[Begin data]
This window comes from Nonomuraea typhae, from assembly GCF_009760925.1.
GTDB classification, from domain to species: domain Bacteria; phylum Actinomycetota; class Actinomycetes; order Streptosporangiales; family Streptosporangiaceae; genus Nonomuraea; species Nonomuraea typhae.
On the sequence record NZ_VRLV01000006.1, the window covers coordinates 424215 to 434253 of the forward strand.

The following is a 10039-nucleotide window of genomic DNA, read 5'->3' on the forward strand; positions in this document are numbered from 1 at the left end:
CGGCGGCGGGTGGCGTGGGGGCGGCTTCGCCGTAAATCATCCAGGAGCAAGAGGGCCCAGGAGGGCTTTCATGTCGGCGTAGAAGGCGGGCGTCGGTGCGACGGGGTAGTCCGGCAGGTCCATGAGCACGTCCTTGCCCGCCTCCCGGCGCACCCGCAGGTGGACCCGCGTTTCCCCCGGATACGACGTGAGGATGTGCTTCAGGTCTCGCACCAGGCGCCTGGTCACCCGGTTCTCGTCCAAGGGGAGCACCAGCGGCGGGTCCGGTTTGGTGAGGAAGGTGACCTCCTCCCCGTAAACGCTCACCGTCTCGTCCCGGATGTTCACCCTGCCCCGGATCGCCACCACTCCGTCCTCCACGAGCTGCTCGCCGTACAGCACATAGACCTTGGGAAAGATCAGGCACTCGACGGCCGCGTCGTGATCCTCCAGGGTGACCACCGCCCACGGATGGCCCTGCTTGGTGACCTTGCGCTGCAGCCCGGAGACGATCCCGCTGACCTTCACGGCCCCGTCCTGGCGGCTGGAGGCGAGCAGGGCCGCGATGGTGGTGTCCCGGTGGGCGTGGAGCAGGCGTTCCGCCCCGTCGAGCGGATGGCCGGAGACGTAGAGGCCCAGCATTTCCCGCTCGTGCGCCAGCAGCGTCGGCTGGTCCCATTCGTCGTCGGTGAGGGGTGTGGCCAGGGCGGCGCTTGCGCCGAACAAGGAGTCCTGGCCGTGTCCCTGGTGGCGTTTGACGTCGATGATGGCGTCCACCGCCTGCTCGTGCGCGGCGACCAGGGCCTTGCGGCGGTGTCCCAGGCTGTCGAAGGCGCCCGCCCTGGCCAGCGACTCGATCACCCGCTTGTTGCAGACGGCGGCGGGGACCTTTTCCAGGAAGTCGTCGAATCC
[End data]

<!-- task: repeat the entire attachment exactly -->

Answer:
This window comes from Nonomuraea typhae, from assembly GCF_009760925.1.
GTDB classification, from domain to species: domain Bacteria; phylum Actinomycetota; class Actinomycetes; order Streptosporangiales; family Streptosporangiaceae; genus Nonomuraea; species Nonomuraea typhae.
On the sequence record NZ_VRLV01000006.1, the window covers coordinates 424215 to 434253 of the forward strand.

The following is a 10039-nucleotide window of genomic DNA, read 5'->3' on the forward strand; positions in this document are numbered from 1 at the left end:
CGGCGGCGGGTGGCGTGGGGGCGGCTTCGCCGTAAATCATCCAGGAGCAAGAGGGCCCAGGAGGGCTTTCATGTCGGCGTAGAAGGCGGGCGTCGGTGCGACGGGGTAGTCCGGCAGGTCCATGAGCACGTCCTTGCCCGCCTCCCGGCGCACCCGCAGGTGGACCCGCGTTTCCCCCGGATACGACGTGAGGATGTGCTTCAGGTCTCGCACCAGGCGCCTGGTCACCCGGTTCTCGTCCAAGGGGAGCACCAGCGGCGGGTCCGGTTTGGTGAGGAAGGTGACCTCCTCCCCGTAAACGCTCACCGTCTCGTCCCGGATGTTCACCCTGCCCCGGATCGCCACCACTCCGTCCTCCACGAGCTGCTCGCCGTACAGCACATAGACCTTGGGAAAGATCAGGCACTCGACGGCCGCGTCGTGATCCTCCAGGGTGACCACCGCCCACGGATGGCCCTGCTTGGTGACCTTGCGCTGCAGCCCGGAGACGATCCCGCTGACCTTCACGGCCCCGTCCTGGCGGCTGGAGGCGAGCAGGGCCGCGATGGTGGTGTCCCGGTGGGCGTGGAGCAGGCGTTCCGCCCCGTCGAGCGGATGGCCGGAGACGTAGAGGCCCAGCATTTCCCGCTCGTGCGCCAGCAGCGTCGGCTGGTCCCATTCGTCGTCGGTGAGGGGTGTGGCCAGGGCGGCGCTTGCGCCGAACAAGGAGTCCTGGCCGTGTCCCTGGTGGCGTTTGACGTCGATGATGGCGTCCACCGCCTGCTCGTGCGCGGCGACCAGGGCCTTGCGGCGGTGTCCCAGGCTGTCGAAGGCGCCCGCCCTGGCCAGCGACTCGATCACCCGCTTGTTGCAGACGGCGGCGGGGACCTTTTCCAGGAAGTCGTCGAATCC